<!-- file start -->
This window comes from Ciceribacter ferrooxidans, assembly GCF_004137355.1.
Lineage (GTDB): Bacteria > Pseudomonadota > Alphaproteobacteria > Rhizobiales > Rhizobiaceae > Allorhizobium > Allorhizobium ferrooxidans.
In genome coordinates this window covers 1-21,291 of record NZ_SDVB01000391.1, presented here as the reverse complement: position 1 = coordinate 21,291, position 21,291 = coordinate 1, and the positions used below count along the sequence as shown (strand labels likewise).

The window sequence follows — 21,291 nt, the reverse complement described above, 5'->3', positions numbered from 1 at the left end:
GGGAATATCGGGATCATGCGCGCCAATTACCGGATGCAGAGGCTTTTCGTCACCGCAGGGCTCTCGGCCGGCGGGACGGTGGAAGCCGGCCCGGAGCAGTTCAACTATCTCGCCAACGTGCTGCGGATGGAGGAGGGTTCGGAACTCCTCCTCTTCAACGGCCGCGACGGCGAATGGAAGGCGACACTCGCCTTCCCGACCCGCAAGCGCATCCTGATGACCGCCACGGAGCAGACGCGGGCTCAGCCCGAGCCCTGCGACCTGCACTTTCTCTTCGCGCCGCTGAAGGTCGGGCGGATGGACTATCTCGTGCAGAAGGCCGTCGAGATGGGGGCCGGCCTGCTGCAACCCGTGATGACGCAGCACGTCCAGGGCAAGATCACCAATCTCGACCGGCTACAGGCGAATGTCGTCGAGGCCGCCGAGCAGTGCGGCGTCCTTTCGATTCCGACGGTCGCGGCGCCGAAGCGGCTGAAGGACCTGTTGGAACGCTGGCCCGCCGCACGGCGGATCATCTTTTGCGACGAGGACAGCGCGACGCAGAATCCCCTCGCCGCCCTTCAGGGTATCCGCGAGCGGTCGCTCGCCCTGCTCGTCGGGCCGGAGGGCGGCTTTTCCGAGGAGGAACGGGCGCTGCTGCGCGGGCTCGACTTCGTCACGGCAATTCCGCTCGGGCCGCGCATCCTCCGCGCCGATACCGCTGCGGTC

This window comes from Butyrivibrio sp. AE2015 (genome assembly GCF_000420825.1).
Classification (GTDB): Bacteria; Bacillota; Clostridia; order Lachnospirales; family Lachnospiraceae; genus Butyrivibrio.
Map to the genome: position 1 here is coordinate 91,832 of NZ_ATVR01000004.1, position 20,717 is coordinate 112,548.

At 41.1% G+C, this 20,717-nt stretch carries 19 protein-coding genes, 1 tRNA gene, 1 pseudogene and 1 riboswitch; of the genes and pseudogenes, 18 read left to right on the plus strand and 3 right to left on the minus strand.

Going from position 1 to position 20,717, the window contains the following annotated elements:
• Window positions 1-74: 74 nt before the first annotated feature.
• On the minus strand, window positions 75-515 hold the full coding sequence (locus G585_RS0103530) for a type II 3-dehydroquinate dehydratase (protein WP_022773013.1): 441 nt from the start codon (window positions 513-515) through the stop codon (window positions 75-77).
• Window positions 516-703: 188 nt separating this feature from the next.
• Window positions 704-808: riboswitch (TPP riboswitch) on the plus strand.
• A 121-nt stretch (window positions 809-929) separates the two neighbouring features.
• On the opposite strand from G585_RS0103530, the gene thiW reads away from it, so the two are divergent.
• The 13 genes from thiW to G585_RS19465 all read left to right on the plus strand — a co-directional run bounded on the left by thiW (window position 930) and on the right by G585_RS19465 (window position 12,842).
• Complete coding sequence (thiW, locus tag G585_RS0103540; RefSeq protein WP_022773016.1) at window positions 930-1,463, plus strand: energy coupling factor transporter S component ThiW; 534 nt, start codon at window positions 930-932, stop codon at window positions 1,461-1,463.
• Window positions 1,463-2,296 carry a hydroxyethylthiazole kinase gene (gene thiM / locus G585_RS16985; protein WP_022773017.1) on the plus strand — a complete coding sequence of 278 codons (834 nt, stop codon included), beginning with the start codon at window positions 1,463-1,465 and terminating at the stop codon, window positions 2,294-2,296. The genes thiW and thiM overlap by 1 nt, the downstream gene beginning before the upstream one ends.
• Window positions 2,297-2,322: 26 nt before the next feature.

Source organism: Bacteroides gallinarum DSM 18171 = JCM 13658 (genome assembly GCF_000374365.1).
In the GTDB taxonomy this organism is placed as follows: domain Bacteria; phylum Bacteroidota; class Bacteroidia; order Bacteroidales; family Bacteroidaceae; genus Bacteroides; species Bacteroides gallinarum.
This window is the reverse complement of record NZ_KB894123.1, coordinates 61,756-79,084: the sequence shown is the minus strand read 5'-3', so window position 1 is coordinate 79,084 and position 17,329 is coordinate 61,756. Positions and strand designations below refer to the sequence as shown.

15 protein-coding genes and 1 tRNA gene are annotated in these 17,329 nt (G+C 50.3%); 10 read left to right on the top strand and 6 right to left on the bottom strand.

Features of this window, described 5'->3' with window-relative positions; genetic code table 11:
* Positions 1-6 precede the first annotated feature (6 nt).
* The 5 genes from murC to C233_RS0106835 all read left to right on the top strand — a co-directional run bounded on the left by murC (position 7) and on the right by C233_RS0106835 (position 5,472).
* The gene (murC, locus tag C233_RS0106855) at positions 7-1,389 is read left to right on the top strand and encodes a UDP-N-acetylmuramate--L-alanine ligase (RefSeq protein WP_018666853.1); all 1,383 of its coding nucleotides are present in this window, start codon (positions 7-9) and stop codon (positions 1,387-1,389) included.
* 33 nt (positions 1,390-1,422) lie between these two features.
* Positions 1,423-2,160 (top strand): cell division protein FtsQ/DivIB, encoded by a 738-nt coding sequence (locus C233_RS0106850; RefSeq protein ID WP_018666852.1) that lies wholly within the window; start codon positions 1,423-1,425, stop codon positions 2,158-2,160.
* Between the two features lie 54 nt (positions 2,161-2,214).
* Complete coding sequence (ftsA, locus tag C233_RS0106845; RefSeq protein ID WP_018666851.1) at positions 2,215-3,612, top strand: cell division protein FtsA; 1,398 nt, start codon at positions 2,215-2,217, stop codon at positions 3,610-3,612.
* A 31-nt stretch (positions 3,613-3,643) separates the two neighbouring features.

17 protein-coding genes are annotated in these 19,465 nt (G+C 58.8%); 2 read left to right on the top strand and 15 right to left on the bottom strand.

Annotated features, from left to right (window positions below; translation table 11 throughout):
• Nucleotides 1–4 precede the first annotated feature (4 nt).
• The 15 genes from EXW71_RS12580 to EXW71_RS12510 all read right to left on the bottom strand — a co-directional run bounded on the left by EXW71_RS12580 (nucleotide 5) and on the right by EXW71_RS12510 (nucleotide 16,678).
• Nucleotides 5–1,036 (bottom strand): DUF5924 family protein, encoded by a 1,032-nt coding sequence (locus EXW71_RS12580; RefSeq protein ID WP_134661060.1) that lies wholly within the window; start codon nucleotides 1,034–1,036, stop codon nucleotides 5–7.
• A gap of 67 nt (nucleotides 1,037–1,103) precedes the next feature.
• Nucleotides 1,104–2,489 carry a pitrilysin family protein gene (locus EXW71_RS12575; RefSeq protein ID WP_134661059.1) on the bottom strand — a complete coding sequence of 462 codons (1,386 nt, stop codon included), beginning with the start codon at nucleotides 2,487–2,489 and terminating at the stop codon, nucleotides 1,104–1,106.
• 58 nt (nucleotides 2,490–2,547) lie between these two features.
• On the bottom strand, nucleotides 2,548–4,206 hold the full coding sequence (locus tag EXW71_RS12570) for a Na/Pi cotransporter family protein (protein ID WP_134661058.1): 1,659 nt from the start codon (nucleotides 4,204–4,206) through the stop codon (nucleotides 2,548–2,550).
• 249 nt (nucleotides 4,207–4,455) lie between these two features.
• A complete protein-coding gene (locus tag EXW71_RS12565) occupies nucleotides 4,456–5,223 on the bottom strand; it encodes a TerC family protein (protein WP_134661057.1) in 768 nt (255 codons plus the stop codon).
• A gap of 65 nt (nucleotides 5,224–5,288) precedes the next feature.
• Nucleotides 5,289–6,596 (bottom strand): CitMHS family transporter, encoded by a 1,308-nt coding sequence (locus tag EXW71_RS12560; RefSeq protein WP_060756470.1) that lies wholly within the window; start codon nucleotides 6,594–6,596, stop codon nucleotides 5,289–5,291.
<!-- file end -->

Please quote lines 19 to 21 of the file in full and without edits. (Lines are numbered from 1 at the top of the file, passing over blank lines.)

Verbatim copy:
• Window positions 1,463-2,296 carry a hydroxyethylthiazole kinase gene (gene thiM / locus G585_RS16985; protein WP_022773017.1) on the plus strand — a complete coding sequence of 278 codons (834 nt, stop codon included), beginning with the start codon at window positions 1,463-1,465 and terminating at the stop codon, window positions 2,294-2,296. The genes thiW and thiM overlap by 1 nt, the downstream gene beginning before the upstream one ends.
• Window positions 2,297-2,322: 26 nt before the next feature.

Source organism: Bacteroides gallinarum DSM 18171 = JCM 13658 (genome assembly GCF_000374365.1).